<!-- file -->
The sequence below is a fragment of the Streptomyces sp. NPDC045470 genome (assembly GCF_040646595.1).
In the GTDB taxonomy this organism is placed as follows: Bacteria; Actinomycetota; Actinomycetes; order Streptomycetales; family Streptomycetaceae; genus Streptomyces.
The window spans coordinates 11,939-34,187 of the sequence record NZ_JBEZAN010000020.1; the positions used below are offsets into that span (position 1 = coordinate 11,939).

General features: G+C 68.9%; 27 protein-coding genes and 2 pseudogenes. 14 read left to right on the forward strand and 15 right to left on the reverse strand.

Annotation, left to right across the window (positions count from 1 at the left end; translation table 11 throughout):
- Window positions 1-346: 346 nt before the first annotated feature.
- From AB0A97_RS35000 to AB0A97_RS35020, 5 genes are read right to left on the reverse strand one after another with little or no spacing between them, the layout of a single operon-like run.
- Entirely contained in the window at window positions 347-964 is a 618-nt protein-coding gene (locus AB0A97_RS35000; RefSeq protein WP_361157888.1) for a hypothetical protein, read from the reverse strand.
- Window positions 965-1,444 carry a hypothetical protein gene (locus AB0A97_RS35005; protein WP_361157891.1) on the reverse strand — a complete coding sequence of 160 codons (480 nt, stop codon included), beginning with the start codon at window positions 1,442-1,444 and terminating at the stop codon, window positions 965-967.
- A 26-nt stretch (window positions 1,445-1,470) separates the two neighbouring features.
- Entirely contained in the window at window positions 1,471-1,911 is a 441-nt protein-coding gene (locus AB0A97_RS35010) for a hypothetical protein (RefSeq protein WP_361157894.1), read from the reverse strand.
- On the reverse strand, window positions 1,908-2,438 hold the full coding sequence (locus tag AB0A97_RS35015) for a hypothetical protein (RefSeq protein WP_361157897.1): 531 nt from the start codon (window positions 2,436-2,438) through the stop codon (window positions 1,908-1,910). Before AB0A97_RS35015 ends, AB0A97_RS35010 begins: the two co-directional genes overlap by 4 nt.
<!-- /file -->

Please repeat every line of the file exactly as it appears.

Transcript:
The sequence below is a fragment of the Streptomyces sp. NPDC045470 genome (assembly GCF_040646595.1).
In the GTDB taxonomy this organism is placed as follows: Bacteria; Actinomycetota; Actinomycetes; order Streptomycetales; family Streptomycetaceae; genus Streptomyces.
The window spans coordinates 11,939-34,187 of the sequence record NZ_JBEZAN010000020.1; the positions used below are offsets into that span (position 1 = coordinate 11,939).

General features: G+C 68.9%; 27 protein-coding genes and 2 pseudogenes. 14 read left to right on the forward strand and 15 right to left on the reverse strand.

Annotation, left to right across the window (positions count from 1 at the left end; translation table 11 throughout):
- Window positions 1-346: 346 nt before the first annotated feature.
- From AB0A97_RS35000 to AB0A97_RS35020, 5 genes are read right to left on the reverse strand one after another with little or no spacing between them, the layout of a single operon-like run.
- Entirely contained in the window at window positions 347-964 is a 618-nt protein-coding gene (locus AB0A97_RS35000; RefSeq protein WP_361157888.1) for a hypothetical protein, read from the reverse strand.
- Window positions 965-1,444 carry a hypothetical protein gene (locus AB0A97_RS35005; protein WP_361157891.1) on the reverse strand — a complete coding sequence of 160 codons (480 nt, stop codon included), beginning with the start codon at window positions 1,442-1,444 and terminating at the stop codon, window positions 965-967.
- A 26-nt stretch (window positions 1,445-1,470) separates the two neighbouring features.
- Entirely contained in the window at window positions 1,471-1,911 is a 441-nt protein-coding gene (locus AB0A97_RS35010) for a hypothetical protein (RefSeq protein WP_361157894.1), read from the reverse strand.
- On the reverse strand, window positions 1,908-2,438 hold the full coding sequence (locus tag AB0A97_RS35015) for a hypothetical protein (RefSeq protein WP_361157897.1): 531 nt from the start codon (window positions 2,436-2,438) through the stop codon (window positions 1,908-1,910). Before AB0A97_RS35015 ends, AB0A97_RS35010 begins: the two co-directional genes overlap by 4 nt.